The world of nutrition is, on the face of it, an absolute minefield. There’s a million and one approaches to diets, and a lot of the confusion comes from the wealth of (often contradictory) information that’s available to us.
I’m a strong advocate of the KISS (Keep It Simple, Stupid) principle, particularly when it comes to nutrition and training, and with some minor prep work it’s surprisingly easy to figure out and stick to a nutrition plan.
For people training regularly to build/retain muscle mass it’s hugely important to pay close attention to calories and macronutrient intake, as these will form the basis of any meal plan you create.
The first place to start is to figure out your goal for the coming weeks and months. Are you looking to lose fat, gain muscle, recomp? Picking a target and sticking to the plan is essential if you’re looking for any meaningful progress, so have your goal in mind ahead of time.
Next, you’ll need to figure out your TDEE and work out how many calories you’ll need each day. Your TDEE is your Total Daily Energy Expenditure, and is the total number of calories you burn in a 24 hour period. Eating your TDEE will help you maintain your current weight, while eating less will cause you to lose weight and eating over it will cause weight gain.
Everyone’s TDEE will be different based on factors such as gender, weight, activity levels and lean muscle mass so it’s hard to get an accurate figure, but there are a few good calculators which will give a reasonable estimate. It’s best to track all your food intake and weigh yourself regularly to get a more accurate picture of your daily calorie target.
Once you have your TDEE, estimate your required daily caloric intake based on your goals. A good rough guide is to eat 500 calories below your TDEE to lose weight at a rate which will preserve lean muscle mass, and 500 calories over your TDEE if you’re looking to gain muscle.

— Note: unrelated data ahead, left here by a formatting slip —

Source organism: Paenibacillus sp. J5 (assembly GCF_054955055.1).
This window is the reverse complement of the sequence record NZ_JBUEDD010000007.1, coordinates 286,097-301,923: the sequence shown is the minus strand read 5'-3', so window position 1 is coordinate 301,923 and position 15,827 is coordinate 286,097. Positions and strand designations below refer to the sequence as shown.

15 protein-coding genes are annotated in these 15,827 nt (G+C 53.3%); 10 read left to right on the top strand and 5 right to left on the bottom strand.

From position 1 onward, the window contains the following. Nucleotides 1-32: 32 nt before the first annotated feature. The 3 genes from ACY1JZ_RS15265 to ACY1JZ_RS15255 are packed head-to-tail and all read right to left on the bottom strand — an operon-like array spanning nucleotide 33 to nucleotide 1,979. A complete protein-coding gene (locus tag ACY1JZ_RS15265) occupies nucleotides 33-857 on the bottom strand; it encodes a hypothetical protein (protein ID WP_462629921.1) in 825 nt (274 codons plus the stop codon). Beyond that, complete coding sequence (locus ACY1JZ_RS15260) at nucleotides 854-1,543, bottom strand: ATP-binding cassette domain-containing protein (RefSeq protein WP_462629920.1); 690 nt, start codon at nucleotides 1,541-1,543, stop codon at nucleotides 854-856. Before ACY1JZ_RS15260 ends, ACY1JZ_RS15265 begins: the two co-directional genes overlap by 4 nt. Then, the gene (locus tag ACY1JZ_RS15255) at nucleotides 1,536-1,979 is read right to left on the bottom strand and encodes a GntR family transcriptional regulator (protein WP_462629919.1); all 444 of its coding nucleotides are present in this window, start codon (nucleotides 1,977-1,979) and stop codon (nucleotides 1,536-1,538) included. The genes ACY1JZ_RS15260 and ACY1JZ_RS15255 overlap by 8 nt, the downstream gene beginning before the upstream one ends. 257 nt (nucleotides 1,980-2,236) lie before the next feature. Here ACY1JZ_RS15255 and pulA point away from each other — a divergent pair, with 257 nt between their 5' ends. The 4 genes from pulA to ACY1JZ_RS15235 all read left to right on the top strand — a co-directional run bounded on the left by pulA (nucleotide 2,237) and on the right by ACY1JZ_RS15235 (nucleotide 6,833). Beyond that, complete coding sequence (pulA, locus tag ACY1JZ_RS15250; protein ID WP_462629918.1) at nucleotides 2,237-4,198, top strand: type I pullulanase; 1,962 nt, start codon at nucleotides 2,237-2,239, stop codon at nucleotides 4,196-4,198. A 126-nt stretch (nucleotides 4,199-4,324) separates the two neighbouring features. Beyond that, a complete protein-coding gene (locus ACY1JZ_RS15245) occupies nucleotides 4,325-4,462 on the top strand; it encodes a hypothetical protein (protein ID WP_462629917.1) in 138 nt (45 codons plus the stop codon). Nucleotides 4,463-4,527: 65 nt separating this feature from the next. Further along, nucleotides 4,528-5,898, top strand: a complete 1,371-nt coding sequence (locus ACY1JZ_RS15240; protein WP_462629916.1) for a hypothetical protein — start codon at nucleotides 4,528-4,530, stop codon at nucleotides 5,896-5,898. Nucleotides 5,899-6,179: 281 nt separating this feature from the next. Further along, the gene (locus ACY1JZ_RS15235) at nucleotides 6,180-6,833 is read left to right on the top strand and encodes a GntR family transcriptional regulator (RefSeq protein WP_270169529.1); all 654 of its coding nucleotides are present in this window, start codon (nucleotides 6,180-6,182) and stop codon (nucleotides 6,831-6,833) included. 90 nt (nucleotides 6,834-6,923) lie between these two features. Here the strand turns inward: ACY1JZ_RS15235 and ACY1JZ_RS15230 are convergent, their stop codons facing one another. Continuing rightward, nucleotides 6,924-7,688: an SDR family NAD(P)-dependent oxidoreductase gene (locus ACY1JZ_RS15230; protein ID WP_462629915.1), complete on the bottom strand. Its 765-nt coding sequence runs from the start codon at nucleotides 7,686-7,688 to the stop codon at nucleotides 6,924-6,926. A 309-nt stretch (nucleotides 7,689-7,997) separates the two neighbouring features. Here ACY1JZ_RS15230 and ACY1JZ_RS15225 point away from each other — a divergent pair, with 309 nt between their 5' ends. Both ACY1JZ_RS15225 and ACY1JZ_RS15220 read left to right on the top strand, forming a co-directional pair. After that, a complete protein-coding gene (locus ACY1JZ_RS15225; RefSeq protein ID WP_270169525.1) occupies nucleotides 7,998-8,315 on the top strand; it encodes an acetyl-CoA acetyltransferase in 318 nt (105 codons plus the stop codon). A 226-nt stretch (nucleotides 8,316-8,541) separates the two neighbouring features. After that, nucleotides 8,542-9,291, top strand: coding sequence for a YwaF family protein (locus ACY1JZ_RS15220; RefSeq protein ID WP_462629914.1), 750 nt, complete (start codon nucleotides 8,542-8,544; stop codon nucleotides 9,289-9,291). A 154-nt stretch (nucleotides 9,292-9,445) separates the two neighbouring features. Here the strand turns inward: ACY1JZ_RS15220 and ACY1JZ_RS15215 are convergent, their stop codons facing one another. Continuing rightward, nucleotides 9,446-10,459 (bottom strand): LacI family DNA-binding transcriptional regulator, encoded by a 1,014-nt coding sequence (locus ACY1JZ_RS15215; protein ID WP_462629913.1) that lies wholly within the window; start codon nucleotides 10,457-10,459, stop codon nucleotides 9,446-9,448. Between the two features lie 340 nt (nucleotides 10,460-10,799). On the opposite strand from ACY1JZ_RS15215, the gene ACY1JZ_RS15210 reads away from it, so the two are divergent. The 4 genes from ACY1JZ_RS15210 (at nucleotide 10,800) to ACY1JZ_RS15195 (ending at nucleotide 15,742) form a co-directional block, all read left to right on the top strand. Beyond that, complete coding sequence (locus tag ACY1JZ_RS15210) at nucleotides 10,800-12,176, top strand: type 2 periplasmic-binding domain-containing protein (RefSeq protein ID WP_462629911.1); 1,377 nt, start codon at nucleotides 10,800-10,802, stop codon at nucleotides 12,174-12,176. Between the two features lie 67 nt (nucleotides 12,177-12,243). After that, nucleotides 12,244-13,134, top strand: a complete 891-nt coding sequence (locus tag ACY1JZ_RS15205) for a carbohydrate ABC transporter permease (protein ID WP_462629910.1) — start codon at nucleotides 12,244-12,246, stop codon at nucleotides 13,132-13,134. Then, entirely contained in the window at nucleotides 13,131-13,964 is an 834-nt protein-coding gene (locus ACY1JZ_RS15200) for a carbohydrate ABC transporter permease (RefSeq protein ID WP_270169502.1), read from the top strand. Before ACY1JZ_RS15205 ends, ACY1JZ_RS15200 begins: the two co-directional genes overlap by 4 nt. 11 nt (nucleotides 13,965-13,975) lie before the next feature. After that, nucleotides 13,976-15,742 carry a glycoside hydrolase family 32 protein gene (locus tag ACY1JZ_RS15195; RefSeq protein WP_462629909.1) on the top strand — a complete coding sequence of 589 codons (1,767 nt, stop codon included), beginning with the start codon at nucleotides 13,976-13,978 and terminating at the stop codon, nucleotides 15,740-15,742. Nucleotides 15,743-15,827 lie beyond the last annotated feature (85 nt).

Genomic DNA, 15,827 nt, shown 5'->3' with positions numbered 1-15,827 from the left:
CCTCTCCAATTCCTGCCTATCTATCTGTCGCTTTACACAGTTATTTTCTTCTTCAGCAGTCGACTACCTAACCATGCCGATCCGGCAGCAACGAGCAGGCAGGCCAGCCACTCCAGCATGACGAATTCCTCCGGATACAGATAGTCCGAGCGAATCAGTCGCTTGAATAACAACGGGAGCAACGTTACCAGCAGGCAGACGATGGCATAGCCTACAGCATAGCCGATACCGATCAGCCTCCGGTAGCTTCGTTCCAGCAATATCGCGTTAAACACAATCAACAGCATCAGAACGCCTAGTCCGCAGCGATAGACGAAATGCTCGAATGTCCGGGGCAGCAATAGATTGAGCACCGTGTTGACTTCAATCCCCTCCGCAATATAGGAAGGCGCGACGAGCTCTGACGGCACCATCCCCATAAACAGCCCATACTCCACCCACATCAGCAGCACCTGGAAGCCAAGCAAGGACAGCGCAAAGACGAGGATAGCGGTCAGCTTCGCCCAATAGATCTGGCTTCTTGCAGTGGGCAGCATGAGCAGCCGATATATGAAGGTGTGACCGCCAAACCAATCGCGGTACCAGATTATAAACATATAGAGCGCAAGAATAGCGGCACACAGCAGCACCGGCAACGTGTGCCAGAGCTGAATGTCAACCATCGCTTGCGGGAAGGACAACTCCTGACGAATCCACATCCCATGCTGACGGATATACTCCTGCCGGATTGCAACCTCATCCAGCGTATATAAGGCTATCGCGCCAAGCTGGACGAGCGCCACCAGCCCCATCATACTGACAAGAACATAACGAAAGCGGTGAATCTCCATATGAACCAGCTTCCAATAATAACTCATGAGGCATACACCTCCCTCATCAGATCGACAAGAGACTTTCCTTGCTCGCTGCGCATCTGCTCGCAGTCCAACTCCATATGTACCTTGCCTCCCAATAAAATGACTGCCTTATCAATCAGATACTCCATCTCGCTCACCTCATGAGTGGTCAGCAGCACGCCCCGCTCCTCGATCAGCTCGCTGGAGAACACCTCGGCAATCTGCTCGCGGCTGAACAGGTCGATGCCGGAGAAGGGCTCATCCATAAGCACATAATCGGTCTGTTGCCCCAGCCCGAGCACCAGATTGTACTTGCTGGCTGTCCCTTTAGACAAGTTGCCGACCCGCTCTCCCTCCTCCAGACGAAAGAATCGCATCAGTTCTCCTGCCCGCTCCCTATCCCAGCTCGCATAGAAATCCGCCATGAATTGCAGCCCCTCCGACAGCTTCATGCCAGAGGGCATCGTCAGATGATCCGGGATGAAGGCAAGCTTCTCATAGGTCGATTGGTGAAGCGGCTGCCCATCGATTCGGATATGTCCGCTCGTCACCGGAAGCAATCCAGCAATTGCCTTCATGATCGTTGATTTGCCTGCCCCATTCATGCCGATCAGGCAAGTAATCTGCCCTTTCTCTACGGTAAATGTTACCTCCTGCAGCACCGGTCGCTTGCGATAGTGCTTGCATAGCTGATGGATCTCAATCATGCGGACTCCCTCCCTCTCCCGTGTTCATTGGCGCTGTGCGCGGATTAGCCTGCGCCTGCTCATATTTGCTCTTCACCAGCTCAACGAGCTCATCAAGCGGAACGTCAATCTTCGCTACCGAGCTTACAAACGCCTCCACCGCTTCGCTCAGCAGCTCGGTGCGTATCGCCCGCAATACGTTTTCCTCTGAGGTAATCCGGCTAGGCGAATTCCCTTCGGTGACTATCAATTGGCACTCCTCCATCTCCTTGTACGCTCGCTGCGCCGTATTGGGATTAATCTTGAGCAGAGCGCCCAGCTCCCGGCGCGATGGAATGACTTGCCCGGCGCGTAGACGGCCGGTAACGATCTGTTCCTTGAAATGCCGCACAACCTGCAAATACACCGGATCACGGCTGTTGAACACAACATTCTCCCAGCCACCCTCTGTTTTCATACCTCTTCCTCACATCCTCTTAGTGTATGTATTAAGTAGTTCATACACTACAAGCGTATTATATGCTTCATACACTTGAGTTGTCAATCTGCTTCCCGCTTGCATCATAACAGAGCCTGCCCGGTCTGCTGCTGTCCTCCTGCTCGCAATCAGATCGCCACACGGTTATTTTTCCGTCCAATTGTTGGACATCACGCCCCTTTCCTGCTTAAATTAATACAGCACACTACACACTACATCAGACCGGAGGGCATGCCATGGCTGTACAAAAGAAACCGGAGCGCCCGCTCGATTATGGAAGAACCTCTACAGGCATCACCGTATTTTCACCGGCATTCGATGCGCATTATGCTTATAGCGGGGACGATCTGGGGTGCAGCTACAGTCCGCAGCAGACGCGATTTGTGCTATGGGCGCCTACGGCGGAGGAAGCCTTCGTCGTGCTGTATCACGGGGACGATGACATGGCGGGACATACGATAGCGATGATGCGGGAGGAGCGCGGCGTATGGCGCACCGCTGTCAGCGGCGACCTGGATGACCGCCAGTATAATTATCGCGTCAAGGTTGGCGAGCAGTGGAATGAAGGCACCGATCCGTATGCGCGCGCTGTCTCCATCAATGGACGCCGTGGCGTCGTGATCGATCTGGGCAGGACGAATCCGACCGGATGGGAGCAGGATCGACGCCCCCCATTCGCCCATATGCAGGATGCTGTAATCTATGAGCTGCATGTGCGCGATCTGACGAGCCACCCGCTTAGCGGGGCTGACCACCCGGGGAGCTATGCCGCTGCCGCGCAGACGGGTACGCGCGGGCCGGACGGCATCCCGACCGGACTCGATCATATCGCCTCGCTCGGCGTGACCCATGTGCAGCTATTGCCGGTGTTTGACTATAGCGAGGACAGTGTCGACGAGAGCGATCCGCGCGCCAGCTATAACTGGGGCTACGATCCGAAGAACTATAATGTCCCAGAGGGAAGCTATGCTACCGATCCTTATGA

The next step is to work out what macronutrient ratios will be required.
First, we’ll look at protein intake. Many bodybuilders swear by the rule of 1g of protein per lb of lean bodyweight, and a general rule of thumb this will work fairly well. Menno Henselmans covers this approach here, suggesting that this may be overdoing the protein intake and that similar results can be seen from 0.82g of protein per lb of bodyweight and he has several studies to back up these claims.
So, to calculate your protein intake:
Bodyweight in lbs x 0.82 = Daily protein target in grams
To work out what this is in calories, just multiply this figure by 4 (source).
Managing fat intake is important for a number of reasons, most notably because of it’s impact on testosterone. Sadly it’s also easily stored as adipose tissue (body fat), so it’s important to find the right balance between getting enough fat to maintain hormone levels and avoiding eating too much.
In Layne Norton’s cutting diet he outlines the benefits of keeping fat intake between 17%-28% of your daily caloric intake. This appears to be the ideal range to get the right hormonal reaction required to build and retain muscle without running the risk of adding unnecessary body fat.
It should be fairly easy to hit this range by eating decent cuts of meat, eggs and suchlike, but if you’re struggling then keeping some healthy fats on hand is always a good idea (think organic butter, peanut butter etc).
Once you’ve figured out your protein and your fat intake, the rest of your intake should be focused on quality carbohydrates. While carbs have had a pretty tough time of it in recent years as ketogenic diets become more common, including carbs in your diet is important if you’re training regularly and are looking to add or retain lean muscle mass.
There are all sorts of biological reasons for keeping some carbs in your diet which Layne’s post explains far better than I ever could, but to keep it simple they’ll help with muscle sparing, recovery, growth and various other important aspects of fitness.